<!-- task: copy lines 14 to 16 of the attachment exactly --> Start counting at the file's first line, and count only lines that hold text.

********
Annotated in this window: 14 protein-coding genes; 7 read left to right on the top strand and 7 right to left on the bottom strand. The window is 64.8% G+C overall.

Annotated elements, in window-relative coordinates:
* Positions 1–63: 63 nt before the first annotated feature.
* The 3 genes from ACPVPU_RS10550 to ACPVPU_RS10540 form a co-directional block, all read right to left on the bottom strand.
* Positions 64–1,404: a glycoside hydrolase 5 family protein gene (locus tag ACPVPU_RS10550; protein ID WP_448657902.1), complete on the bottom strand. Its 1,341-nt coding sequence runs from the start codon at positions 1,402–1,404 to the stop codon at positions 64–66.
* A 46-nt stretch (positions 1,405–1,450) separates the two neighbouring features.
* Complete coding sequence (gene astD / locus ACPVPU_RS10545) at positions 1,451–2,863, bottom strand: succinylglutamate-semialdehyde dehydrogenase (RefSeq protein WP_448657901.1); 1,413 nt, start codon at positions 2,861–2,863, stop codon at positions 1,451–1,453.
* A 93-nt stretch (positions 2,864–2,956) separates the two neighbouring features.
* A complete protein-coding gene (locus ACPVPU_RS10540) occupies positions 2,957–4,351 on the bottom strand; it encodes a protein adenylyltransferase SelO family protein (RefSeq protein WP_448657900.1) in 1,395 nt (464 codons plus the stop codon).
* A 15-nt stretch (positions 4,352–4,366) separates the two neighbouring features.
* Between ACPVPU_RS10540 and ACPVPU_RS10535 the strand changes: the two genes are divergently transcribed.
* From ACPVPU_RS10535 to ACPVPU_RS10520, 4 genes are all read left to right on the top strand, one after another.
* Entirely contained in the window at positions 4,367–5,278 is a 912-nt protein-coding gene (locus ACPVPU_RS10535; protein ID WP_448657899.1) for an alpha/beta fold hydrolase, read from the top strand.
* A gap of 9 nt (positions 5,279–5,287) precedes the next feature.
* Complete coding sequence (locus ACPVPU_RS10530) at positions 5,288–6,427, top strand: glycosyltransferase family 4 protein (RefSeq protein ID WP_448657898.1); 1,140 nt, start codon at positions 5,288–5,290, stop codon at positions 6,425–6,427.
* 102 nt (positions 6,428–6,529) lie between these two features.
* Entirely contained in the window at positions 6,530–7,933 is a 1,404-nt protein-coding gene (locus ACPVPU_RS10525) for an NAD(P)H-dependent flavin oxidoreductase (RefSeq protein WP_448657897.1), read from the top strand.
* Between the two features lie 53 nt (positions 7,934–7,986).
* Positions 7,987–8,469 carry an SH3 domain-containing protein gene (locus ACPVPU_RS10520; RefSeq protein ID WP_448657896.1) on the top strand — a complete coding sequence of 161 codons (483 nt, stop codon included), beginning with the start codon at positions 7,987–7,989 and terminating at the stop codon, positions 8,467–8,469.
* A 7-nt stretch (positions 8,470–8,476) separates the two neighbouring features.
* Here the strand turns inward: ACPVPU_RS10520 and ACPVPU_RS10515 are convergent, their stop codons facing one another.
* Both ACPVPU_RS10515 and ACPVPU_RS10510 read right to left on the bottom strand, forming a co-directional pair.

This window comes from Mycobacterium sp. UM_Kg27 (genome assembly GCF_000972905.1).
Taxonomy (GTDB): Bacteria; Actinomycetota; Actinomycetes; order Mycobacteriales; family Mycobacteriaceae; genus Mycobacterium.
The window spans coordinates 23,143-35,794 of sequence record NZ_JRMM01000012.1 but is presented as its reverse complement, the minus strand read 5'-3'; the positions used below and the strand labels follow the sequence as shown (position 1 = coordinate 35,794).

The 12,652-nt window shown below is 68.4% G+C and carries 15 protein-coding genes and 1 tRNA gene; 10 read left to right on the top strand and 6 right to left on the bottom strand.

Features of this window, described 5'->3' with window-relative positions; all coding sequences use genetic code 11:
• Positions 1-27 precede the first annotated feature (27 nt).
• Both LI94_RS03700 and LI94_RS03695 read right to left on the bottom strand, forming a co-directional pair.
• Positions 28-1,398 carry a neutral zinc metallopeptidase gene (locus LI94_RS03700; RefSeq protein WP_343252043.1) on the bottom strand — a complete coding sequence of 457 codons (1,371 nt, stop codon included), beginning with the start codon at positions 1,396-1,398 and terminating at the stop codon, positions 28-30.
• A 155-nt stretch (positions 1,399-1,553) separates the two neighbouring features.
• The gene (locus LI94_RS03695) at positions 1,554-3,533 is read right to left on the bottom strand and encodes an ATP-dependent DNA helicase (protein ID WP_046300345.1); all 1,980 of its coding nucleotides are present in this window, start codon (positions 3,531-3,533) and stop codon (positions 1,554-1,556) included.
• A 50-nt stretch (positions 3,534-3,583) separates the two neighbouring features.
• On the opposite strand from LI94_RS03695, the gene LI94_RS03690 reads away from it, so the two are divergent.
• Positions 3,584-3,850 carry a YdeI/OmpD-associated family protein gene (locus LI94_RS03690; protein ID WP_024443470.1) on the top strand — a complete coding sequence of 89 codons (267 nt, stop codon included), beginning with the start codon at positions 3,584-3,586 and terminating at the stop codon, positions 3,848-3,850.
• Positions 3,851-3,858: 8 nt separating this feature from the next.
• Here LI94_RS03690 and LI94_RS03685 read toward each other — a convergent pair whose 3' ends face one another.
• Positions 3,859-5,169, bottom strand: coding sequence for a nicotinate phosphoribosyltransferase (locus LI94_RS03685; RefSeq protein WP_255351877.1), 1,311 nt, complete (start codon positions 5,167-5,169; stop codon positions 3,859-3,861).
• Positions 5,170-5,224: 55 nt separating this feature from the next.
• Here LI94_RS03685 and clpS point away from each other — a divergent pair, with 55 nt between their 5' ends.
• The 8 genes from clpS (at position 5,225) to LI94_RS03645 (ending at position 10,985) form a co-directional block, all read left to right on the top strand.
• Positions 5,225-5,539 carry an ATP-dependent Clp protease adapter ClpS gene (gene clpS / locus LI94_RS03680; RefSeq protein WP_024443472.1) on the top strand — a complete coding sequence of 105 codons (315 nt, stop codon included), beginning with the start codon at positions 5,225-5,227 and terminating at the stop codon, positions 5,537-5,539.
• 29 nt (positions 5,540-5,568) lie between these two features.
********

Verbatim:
* A gap of 9 nt (positions 5,279–5,287) precedes the next feature.
* Complete coding sequence (locus ACPVPU_RS10530) at positions 5,288–6,427, top strand: glycosyltransferase family 4 protein (RefSeq protein ID WP_448657898.1); 1,140 nt, start codon at positions 5,288–5,290, stop codon at positions 6,425–6,427.
* 102 nt (positions 6,428–6,529) lie between these two features.